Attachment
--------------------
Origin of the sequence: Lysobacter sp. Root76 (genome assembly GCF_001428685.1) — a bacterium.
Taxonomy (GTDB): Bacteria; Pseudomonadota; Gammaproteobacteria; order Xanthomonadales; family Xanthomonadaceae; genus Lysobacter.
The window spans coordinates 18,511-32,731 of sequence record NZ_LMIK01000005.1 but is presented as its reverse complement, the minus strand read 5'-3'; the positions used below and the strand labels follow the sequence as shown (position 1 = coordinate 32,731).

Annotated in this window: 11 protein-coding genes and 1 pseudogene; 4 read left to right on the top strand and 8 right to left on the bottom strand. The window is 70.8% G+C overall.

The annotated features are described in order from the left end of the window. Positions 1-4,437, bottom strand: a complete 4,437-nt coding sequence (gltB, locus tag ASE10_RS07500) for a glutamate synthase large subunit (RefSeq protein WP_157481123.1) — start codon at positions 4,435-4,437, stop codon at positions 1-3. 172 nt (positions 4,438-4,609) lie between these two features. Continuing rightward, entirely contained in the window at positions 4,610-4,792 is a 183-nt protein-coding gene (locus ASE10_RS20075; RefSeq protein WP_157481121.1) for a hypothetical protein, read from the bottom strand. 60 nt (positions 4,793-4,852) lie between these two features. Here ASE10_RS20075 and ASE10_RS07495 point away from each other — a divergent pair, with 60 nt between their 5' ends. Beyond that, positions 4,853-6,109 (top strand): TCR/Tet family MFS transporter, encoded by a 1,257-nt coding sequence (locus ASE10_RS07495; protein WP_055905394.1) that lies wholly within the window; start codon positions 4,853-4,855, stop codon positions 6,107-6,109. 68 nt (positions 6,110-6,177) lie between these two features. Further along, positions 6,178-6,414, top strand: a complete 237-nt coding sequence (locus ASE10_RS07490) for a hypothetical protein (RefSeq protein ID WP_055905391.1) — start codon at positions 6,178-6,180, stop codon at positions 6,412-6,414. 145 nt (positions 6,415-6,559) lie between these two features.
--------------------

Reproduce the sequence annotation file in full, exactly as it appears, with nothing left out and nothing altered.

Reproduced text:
Origin of the sequence: Lysobacter sp. Root76 (genome assembly GCF_001428685.1) — a bacterium.
Taxonomy (GTDB): Bacteria; Pseudomonadota; Gammaproteobacteria; order Xanthomonadales; family Xanthomonadaceae; genus Lysobacter.
The window spans coordinates 18,511-32,731 of sequence record NZ_LMIK01000005.1 but is presented as its reverse complement, the minus strand read 5'-3'; the positions used below and the strand labels follow the sequence as shown (position 1 = coordinate 32,731).

Annotated in this window: 11 protein-coding genes and 1 pseudogene; 4 read left to right on the top strand and 8 right to left on the bottom strand. The window is 70.8% G+C overall.

The annotated features are described in order from the left end of the window. Positions 1-4,437, bottom strand: a complete 4,437-nt coding sequence (gltB, locus tag ASE10_RS07500) for a glutamate synthase large subunit (RefSeq protein WP_157481123.1) — start codon at positions 4,435-4,437, stop codon at positions 1-3. 172 nt (positions 4,438-4,609) lie between these two features. Continuing rightward, entirely contained in the window at positions 4,610-4,792 is a 183-nt protein-coding gene (locus ASE10_RS20075; RefSeq protein WP_157481121.1) for a hypothetical protein, read from the bottom strand. 60 nt (positions 4,793-4,852) lie between these two features. Here ASE10_RS20075 and ASE10_RS07495 point away from each other — a divergent pair, with 60 nt between their 5' ends. Beyond that, positions 4,853-6,109 (top strand): TCR/Tet family MFS transporter, encoded by a 1,257-nt coding sequence (locus ASE10_RS07495; protein WP_055905394.1) that lies wholly within the window; start codon positions 4,853-4,855, stop codon positions 6,107-6,109. 68 nt (positions 6,110-6,177) lie between these two features. Further along, positions 6,178-6,414, top strand: a complete 237-nt coding sequence (locus ASE10_RS07490) for a hypothetical protein (RefSeq protein ID WP_055905391.1) — start codon at positions 6,178-6,180, stop codon at positions 6,412-6,414. 145 nt (positions 6,415-6,559) lie between these two features.